Anton Zaslavski, better known by his stage name, Zedd, climbed onto the Twin Peaks platform Friday early evening as the first major dance act of the festival. On Thursday night previous, the half Russian, half German artist wowed crowds with what I heard was his best performance so far, this time at San Francisco's intimate 500-person venue, The Independent. Needless to say, he still brought it hard for Outside Lands the next day, flattening the crowd with a "Safe And Sound" remix, only to bring them back up with his infamous "Legend of Zelda" edit. For his next big performance, Zedd will be playing the main stage at Electric Zoo late on Sunday, September 1st.
Playing immediately after Lazy Rich, the British co-founder of Against The Grain, wowed the crowd with a truly diverse set. The tracklist spanned classic rock with Nirvana's "Lithium" to recent hit "Jack" by Breach, then crossed over into legendary electronic tracks like "What The Fuck" before going into Rye Rye and DJ Blaqstar's "Shake It To The Ground". Like I said, it was both unexpected and all over the place, but perfectly mixed and exactly what I wanted to hear. Later that night, Krafty Kuts played with The Plump DJs at one of my favorite SF venues, Public Works, for a completely packed, totally ratchet, and utterly amazing British Invasion.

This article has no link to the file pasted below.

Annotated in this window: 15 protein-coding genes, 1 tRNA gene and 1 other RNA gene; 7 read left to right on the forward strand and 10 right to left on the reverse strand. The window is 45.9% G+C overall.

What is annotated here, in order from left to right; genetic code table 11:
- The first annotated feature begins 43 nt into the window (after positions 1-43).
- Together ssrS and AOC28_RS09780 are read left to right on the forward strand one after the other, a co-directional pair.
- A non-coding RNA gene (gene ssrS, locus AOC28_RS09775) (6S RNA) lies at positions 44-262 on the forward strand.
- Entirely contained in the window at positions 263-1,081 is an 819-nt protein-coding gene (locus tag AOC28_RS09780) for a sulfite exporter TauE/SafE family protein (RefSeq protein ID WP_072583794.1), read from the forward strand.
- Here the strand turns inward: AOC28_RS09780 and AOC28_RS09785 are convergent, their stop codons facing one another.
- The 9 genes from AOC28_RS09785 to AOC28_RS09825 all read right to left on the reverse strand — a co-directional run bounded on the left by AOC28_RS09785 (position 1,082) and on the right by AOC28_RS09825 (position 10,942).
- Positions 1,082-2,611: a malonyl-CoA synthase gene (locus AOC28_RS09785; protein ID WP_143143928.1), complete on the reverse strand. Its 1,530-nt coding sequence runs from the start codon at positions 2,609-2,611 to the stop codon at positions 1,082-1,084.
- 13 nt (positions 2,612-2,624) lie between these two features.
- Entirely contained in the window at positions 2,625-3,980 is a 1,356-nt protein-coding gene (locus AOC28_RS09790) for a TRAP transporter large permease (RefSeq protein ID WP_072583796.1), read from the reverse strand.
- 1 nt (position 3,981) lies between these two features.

"If it doesn't get all over the place, it doesn't belong in your face." This could easily have been Baauer's tagline for the set he played on Saturday day at Twin Peaks. Not being the biggest fan of trap, I always hesitate to launch myself head first into the rowdy, crump-tastic crowds that flock to these shows. However, Baauer offered me a pleasant surprise, throwing a few curve balls like Oukast versus Rage Against The Machine version of "Bombs Over Baghdad" and the iconic Snoop track "Drop It Like It's Hot". Of course one of the major highlights from his show had to be "Harlem Shake", melodies from which he teased throughout parts of his set.